Milton - PR3550 D77 1777 M2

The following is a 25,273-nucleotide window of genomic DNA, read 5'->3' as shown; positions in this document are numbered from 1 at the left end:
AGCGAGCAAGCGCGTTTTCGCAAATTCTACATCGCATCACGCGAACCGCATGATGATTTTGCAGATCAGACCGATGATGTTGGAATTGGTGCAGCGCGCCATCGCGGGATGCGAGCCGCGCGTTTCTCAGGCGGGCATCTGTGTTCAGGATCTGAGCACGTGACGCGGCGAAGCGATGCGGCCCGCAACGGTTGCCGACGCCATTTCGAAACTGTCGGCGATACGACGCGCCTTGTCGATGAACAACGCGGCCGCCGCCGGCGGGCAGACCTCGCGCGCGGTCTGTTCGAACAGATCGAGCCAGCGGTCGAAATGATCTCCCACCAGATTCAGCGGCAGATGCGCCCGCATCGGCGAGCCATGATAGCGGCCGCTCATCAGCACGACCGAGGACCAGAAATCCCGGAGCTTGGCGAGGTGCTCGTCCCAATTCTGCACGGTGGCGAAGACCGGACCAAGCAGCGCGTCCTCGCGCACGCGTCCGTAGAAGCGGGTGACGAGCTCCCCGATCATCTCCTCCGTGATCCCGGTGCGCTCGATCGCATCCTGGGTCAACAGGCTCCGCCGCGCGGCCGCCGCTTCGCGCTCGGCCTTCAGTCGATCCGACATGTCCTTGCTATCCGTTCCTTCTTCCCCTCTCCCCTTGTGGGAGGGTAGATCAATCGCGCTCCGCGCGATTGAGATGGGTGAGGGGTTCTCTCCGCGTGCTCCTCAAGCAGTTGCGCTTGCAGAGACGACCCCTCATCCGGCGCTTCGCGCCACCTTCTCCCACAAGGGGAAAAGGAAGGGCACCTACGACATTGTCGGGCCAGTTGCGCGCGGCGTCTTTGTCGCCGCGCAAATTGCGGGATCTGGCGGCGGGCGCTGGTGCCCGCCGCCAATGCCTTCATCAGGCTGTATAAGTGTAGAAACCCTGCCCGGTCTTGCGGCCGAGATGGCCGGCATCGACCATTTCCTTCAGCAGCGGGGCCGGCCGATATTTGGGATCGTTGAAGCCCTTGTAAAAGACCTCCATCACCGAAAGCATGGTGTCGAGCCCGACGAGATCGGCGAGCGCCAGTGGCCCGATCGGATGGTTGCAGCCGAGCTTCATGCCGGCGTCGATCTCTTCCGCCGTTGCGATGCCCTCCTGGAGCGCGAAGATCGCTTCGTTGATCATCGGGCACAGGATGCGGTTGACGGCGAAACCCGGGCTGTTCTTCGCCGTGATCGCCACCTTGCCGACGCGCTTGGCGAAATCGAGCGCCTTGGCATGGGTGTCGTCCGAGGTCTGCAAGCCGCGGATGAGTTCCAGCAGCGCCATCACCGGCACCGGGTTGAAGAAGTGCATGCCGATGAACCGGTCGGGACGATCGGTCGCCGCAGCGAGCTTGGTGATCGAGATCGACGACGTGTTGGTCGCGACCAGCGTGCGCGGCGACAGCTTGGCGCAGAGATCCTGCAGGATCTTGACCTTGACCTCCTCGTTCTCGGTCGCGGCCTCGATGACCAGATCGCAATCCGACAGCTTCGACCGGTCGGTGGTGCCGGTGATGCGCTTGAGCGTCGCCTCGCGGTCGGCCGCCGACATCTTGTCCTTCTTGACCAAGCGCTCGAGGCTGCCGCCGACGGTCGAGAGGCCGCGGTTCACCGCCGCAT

r416 Tim LIFE of MILTON. penalties infliaeci upon them, not extending to life, yet Milton was not excepted at all, and confequently was included in the general pardon. We find indeed that afterwards he was in cuflody of the Serjeant at arms ; but the time, when he was taken into cuftody, is not certain. He was not in cuftody on the 12th of September, for that day a lift of the prifoners in cuftody of the Serjeant at arms was yead in the Houfe, and Milton is not among them ; and on the 15th of Sep- tember the Houfe adjourned to the 6th of November. It is moft probable therefore, that after the a& of indemnity was palled, and after the Houfe was adjourned, he came out of his concealment, and was afterwards taken into cuftody of the Serjeant at arms by virtue of the former order of the Houfe of Commons : but we cannot find that he was profecuted by the Attorney General, nor was he continu- ed in cuftody very long : for on Saturday the 15th day of December 166o, it was ordered by the Houfe of Commons, that Mr. Milton now in cuftody of the Serjeant at arms fhould be forthwith releafed, paying his fees ; and on Monday the 17th ofDecember, a complaint being made that the Serjeant at, arras had demanded exceflive fees for his imprifonment, it was referred to the committee of privileges and ele&ions to examine this bufinefs, and to call Mr. Milton and the Serjeant before them, and to determine what was fit to be given to the Serjeant for his fees in this cafe ; fo courageous was he at all times in defenfe of liberty, againft all the encroachments ofpower, and tho' a prifoner, would yet be treated like a freeborn Englifh- man. This appears to he the matter of faa, as it may be collated partly from the Journals of the Houfe of Commons, and partly from Ken- net's Hiftorical Regifter : and the clemency of the government was furely very great towards him, confidering the nature of his offences; for tho' he was not one of the King's judges and murderers, yet he contributed more to murder his charaaer and reputation than any of them all : and to what therefore could it be owing, that he was treated with fuch lenity, and was fo eafily pardoned ? It is certain, there was not wanting powerful interceffion for him, both in Coun cil